The Notebooks of Leonardo da Vinci Shimmer at The Old Globe

Having just returned from Italy and having just finished reading The Agony and The Ecstasy, I was eager to see this play. It does an admirable job of giving us a glimpse into the inscrutable genius of Leonardo da Vinci.

The cast of eight takes turns playing da Vinci, and all but a few of the words spoken are taken directly from his notebooks. The notebooks were never intended for public consumption, and indeed were not discovered for hundreds of years. The notebooks contain everything from to do lists to incredibly detailed observations, such as how light and color is perceived to the viscous nature of blood in the arteries. The notebooks comprise some 5000 pages, apparently only a third of the total that he wrote during his lifetime. They are completely random and totally eclectic.

The play is a series of vignettes loosely held together by a few themes, one of which is the seeming dichotomy between physics and love. Another theme is flight, which the artist first experienced when visited by a falcon in his crib and then lifetime efforts of crating a mechanism to give man flight. (Isaacson’s superb biography includes a coda describing da Vinci’s seemingly impossible observations of hummingbirds).

The production (written and directed by Mary Zimmerman) presents somewhat convoluted but intriguing dissertations revolving around proportions, weight and force which are intermingled with the observation that “great love comes from great knowledge of the beloved object.” I also enjoyed the sequence when da Vinci discusses the phenomenon of sleep and dreams.

His famous treatises on the proportions of the human body is interpreted cleverly.

Because there is no narrator to provide any context it is therefore impossible to include any discussion of the Mona Lisa, which da Vinci carted around for years before delivering the commission. Many artists are loathe to consider their masterpieces finished.

In a discussion of human anatomy, several actors mimic the pose very close to the disputed last Leonardo. Twice during the production, we see da Vinci gazing into an impenetrable cave, likely a metaphor for his realization that he will never be able to complete all his inquiries or answer all the questions that arise from his observations.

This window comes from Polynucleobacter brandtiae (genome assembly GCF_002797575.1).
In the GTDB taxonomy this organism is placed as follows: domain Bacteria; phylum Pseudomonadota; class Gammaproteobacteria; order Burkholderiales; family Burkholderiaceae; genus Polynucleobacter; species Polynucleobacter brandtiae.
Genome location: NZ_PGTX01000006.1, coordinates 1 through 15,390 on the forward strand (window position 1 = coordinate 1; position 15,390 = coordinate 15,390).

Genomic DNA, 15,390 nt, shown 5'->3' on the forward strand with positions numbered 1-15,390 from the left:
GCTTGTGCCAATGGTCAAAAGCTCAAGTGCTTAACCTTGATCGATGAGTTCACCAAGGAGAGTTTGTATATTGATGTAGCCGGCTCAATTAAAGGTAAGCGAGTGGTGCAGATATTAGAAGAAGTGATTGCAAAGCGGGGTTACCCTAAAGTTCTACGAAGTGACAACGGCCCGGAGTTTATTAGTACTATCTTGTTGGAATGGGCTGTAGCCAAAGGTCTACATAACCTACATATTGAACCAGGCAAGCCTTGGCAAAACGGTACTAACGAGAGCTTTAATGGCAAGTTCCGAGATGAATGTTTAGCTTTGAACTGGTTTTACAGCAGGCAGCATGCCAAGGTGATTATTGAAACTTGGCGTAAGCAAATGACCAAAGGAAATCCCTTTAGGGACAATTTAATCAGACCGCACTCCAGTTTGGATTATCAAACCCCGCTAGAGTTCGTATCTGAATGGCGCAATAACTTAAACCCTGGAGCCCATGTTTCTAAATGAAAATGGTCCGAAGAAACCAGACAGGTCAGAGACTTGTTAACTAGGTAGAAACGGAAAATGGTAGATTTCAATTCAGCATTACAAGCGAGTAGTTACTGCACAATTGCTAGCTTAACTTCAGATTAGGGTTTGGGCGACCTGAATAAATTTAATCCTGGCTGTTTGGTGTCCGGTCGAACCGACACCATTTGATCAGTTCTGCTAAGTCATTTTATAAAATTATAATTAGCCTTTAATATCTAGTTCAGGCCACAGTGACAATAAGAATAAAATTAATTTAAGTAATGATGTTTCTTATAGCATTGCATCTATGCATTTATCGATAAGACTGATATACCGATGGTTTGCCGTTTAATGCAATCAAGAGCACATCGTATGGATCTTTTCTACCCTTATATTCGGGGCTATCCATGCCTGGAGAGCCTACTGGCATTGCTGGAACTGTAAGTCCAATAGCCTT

The cast of The Notebooks of Leonardo da Vinci at The Old Globe, 2023.

The cast was not big enough to re-create The Last Supper, da Vinci’s magnum opus in terms of teaching painters and the world about the importance of creating perspective in only two dimensions. Nonetheless, the sequence on perspective cleverly unfolds with a series of ropes leading to a vanishing point. More time should have been spent on how da Vinci convinced painters, and again the world, that there should be no outlines around objects in a painting, because those lines do not exist in the real world.

The Agony and The Ecstasy is a doorstop of a book about Michelangelo’s lifetime, in which da Vinci make several appearances. Michelangelo makes a cogent argument that sculpture is superior to painting, but here da Vinci describes the sculptor as merely using brute force to create their art resulting in the artist looking like a baker, caked in white dust. The painter, however, creates his art in pleasant clothes, while listening to music or hearing poetry. Both artists have regardless gone down in history as masters.

Adeoye and Andrea San Miguel

There are also several sequences where the choreography of several actors resulted in imagery similar to David Byrne’s appealing American Utopia and his Knee Plays. The staging of the play at The Old Globe is very clever, with two banks of filing cabinets on which the actors occasionally climb and from which they draw various props. That aspect of the set design reminded me of the 1996 London exhibition “Spellbound: Art and Film in Britain,” in particular, Terry (Monty Python) Gilliam’s monolith of drawers.

Zimmerman’s direction of her play is sturdy. The cast is uniformly strong, each displaying both the physicality and the sensitivity reflective of the genius da Vinci himself.

(Photos by Jim Cox)

Brad Auerbach has been a journalist and editor covering the media, entertainment, travel and technology scene for many years. He has written for Forbes, Time Out London, SPIN, Village Voice, LA Weekly and early in his career won a New York State College Journalism Award.